Yet in this current incident, I am impressed with the Edmonton Police Services whose spokesman, as quoted in Sun Media, said that Darrell Krushelnicki will be recommended for a citizen’s award, which is a very commendable action indeed.

    After hearing the witness testimonies–and who has ever heard of an insurance company paying out without increasing premiums much less offering to waive the deductible for a client who deliberately caused a collision?–no police officer would have dared issue so much as a $5 traffic fine.

    He not only protected school students by driving into the path of a speeding car and pushing it aside, but also went to check on and settle the tykes and teen, then checked on the 23-year-old cellphone-yakking driver. (Nobody was injured, but it was reported that the police charged the speed demon with dangerous driving. Doesn’t Edmonton have a law on the books yet against mixing cellphones with driving?)

    Mr. Krushelnicki certainly had his wits about him and everybody concerned appears appreciative.

    So much as a reprimand would have probably sparked a riot of monumental proportions. Canadian citizens are still civilized and the mob wouldn’t have publicly lynched any police officer from the nearest light standard. But a crowd might very well have stormed the EPS Bastille or burned a couple of cops in effigy.

    In my estimation, the police acted very appropriately on this occasion.

    The police spokesman was right to verbalize the public reminder that what Mr. Krushelnicki did is “not something we want to see people do”.

    What Mr. Krushelnicki did is not something the ordinary driver is capable of doing.

    Rightfully, the police do not want to encourage such action. The only thing most people know about “stunt driving” is what they watch in the movies.

    More to the point, most drivers shouldn’t even be on public roads. They don’t have the gumption or driving skills and would be in a peck of trouble if they tried to emulate Mr. Krushelnicki.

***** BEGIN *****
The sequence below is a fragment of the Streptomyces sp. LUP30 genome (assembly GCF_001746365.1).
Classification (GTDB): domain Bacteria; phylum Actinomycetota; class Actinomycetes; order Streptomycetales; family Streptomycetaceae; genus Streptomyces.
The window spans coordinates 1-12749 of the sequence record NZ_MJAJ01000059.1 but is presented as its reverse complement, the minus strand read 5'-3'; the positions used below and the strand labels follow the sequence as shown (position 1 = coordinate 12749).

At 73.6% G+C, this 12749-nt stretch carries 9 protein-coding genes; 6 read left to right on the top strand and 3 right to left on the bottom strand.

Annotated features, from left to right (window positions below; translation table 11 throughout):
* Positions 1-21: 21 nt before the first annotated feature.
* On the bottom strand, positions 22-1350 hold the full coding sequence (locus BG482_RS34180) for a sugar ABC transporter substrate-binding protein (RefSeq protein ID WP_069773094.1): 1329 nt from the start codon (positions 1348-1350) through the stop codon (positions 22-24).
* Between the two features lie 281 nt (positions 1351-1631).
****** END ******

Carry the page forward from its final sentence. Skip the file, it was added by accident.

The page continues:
He displayed an innate instinct for paying attention to what is going on around him and recognized a pending disaster in the making. Coupled with his calmness and common sense, he put his rapid-fire thinking power, quick reflexes and driving skills into motion.

    I would assume these are life-long character traits one must possess to survive unscathed in the oil patch.

    Also, Mr. Krushelnicki happened to be behind the wheel of a fairly sturdy off-road vehicle. Police are right to caution other drivers, who have a liking for buying flimsy, decorated-coffin affairs, from intentionally (or unintentionally) tangling with a larger, speeding vehicle.

    Police have scraped enough bodies off the highways to know that an average driver attempting to pull “a Steve McQueen stunt” would most likely result in an instant DOA.


    With that said, I wish somebody would enlighten me as to why traffic engineers continually use yellow/amber-flashing lights in pedestrian crosswalks, anyway.

    Even people who hold the Guinness Record as the world’s worst drivers learn from the minute they slide behind the wheel that traffic lights are coded with green for “go”, yellow for “slow” or “caution”, and red for “full stop”.

    When yellow school buses are loading or unloading children, red STOP signs are displayed that mean all traffic from every direction must halt.

    Where a highway is under construction, the warnings are designated with “yellow” flashing lights to indicate drivers have to slow down and proceed with caution while negotiating a specific section of road where heavy equipment is operating.

    When the crews want traffic to “freeze”, a flagger holds up a big red sign that reads: STOP! When traffic can move again, the flagger flips the sign over to the yellow side that reads: PROCEED WITH CAUTION!

    So, why are “yellow” (or “amber”) flashing lights the colour of choice in pedestrian crosswalks?

    In my city, there is a downtown intersection where pedestrians push a button to activate the “walk” lights, which ostensibly alerts four lanes of traffic to come to a standstill.

    Regardless, walkers take their lives in their hands when trying to cross because everybody isn’t always doing what they are supposed to at the same time.

    Although I don’t recall any deaths at this particular flashing-light crosswalk, there have been a few serious injuries and dozens of close calls.

    Most incidents I have witnessed where passenger vehicles and even semi-tractor trailer units slow down but sift on through without noticing a pedestrian are sporting out-of-territory license plates. They are not familiar with the city and obviously don’t know yellow flashing lights means they are expected to come to a full stop.

    Of course, there’s always the local jerks who, inconvenienced by safety protocol, pull out of a line of stopped traffic and come speeding down the inside lane, in a hurry to get nowhere a half a second faster.

    That’s how one of those decorated coffins was run over by a monster truck and dragged underneath for a full block (in front of the court house where the hotshot would be ‘tellin’ it to the judge’), all the way to the crosswalk before realizing something was wrong and stopped to check!

    That’s the type of potential tragedy that Mr. Krushelnicki successfully averted in Edmonton.

    Bless his heart.